Following Atlantic storms, Virgin Island brothers finally able to call home


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Junior Avery Joseph, left, and his brother, freshman Ahmed Joseph hold up the flag of the Virgin Islands, where they are from, on Sept. 30 in the Jack Skoog Indoor track.


Among those affected in the Southeast and Caribbean hurricanes over the past few months, Central Michigan track and field brothers Avery and Ahmed Joseph are happy to say their family survived the storms. 

The brothers, both throwers, are from St. Thomas, part of the U.S. Virgin Islands. Avery, a junior, said they were able to contact family back home after Hurricane Irma.

Avery said in the days before Hurricane Maria, the waiting only heightened their anxieties.

“It was good to hear that it was all OK after the first storm,” Avery said. “Knowing a second is looming was very scary for us all.”

They finally were able to contact home on Sept. 26.

“(The call) went well,” Avery said. “Luckily, the hurricane did not hit them as strong as (Irma). It did hit another island that has family of mine — St. Croix – but as far as we know, they’re fine as well.”

They both said the Virgin Islands were lucky to not have been hit as hard as other Atlantic Islands. The unusually active 2017 hurricane season has seen five major hurricanes — the most since 2010.

“We see all the destruction (in other areas) and can only be thankful our family is safe in both islands,” Ahmed said. 

They described the horrors they heard about on their first call from home — from vicious floods to roofs flying off churches. St. Thomas is a very close-knit area, Avery said, and he described his neighbors as more like siblings, parents and grandparents.

“In America, it’s all bigger, but the Virgin Islands are very small,” Ahmed said. “It hits us deeply when something like this happens, not just because of our blood family there, but because of everyone else we love.”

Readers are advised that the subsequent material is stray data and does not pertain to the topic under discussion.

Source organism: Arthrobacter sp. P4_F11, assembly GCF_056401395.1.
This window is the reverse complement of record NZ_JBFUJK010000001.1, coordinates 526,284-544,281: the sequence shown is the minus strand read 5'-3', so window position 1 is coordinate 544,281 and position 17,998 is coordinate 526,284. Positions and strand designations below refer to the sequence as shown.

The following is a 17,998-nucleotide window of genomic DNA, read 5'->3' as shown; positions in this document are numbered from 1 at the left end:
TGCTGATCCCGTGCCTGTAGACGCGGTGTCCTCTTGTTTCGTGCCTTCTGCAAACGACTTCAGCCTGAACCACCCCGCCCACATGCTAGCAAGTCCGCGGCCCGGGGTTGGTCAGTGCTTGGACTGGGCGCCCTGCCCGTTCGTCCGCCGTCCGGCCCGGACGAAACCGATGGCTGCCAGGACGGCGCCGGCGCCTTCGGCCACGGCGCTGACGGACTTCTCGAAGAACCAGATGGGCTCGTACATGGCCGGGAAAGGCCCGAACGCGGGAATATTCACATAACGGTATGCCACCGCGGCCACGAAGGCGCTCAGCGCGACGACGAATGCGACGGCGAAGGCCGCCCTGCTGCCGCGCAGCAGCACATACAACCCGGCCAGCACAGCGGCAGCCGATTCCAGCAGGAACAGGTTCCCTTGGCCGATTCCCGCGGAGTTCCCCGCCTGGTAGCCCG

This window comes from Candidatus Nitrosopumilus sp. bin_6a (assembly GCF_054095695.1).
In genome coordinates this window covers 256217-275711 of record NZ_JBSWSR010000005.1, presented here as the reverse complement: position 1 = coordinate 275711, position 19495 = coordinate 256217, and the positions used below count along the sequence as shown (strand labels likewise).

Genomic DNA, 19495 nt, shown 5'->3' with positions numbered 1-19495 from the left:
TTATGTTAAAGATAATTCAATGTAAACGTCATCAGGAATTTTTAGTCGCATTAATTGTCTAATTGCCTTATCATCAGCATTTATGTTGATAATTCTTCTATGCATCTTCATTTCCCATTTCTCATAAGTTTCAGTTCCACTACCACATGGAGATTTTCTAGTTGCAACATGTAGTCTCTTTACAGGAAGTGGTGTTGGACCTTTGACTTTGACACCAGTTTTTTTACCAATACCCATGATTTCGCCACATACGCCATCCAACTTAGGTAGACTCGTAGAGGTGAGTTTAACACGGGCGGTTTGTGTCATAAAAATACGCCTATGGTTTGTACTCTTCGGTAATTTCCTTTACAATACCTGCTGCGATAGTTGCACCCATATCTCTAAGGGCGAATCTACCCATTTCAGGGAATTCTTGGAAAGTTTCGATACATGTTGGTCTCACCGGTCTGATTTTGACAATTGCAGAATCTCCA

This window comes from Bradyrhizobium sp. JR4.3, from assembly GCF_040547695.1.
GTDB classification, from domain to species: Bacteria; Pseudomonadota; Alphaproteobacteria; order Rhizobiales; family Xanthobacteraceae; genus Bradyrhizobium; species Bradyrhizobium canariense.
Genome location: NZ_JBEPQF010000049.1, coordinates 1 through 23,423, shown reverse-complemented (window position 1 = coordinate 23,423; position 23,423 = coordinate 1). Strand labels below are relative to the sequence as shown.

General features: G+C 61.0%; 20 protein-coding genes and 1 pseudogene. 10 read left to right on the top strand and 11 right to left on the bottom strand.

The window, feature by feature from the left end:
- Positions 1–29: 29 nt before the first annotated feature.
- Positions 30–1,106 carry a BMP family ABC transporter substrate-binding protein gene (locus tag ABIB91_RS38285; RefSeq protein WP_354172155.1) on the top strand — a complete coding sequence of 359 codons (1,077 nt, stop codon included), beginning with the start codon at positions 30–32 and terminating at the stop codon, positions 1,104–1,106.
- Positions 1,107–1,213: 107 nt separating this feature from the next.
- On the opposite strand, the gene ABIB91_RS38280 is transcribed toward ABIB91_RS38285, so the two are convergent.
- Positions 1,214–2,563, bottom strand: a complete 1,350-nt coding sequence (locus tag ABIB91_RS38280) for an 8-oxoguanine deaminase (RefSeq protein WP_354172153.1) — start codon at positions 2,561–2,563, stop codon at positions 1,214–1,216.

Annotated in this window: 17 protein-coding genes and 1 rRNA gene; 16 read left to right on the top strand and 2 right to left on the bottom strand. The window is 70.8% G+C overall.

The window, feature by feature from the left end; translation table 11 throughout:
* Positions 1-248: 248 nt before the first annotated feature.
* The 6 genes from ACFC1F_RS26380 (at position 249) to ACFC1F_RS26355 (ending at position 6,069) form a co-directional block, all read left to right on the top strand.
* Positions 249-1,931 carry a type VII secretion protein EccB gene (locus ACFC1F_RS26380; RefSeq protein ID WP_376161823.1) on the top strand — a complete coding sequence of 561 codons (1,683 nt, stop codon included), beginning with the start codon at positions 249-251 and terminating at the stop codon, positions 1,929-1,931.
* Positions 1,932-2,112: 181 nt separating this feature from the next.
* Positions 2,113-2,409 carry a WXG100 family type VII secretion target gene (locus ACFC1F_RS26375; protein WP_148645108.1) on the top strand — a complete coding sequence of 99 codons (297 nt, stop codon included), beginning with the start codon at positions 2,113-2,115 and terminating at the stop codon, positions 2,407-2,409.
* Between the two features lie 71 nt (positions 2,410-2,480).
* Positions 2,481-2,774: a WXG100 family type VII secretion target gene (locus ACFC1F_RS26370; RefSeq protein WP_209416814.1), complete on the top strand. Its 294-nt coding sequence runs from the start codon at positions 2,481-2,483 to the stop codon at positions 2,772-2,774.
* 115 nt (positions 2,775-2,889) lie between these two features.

Avery said their teammates and coaches have been a blessing throughout the events.

“They’ve been very kind,” he said. “They are making sure our family is OK and asking us if we’re OK. It means a lot.

“It just shows we’re not only a team on the track, but off the track as well.”

Ahmed has been following in his older brother’s footsteps as he became a walk-on for the track and field team this season. 

Avery also was a walk-on as a freshman. Before this season, he was awarded for his efforts with a $20,000 scholarship to continue competing. 

“It’s an accomplishment. All I ever wanted was to make it to a Division I school and get a scholarship,” Avery said. “With everything that’s happening, it feels very nice to get good news.”

Ahmed said some might shy away from competing at the same school as their older brothers, but it feels normal for him.

“We played football together as kids,” he said. “Transitioning into track and field is a bigger deal because we get to compete against each other, doing our best to beat the other every meet.”

After the news from home, the brothers said their primary focus is now preparing for the upcoming outdoor track and field season. With the guidance of throwing coach Matt Adams, both have set high goals for the spring. 

Ahmed hopes to place in the top six in the Mid-American Conference Championships and hit 60 meters by the end of the season. 

After placing second at the MAC Championships last year, Avery wants to make it to the first round of the NCAA tournament.  



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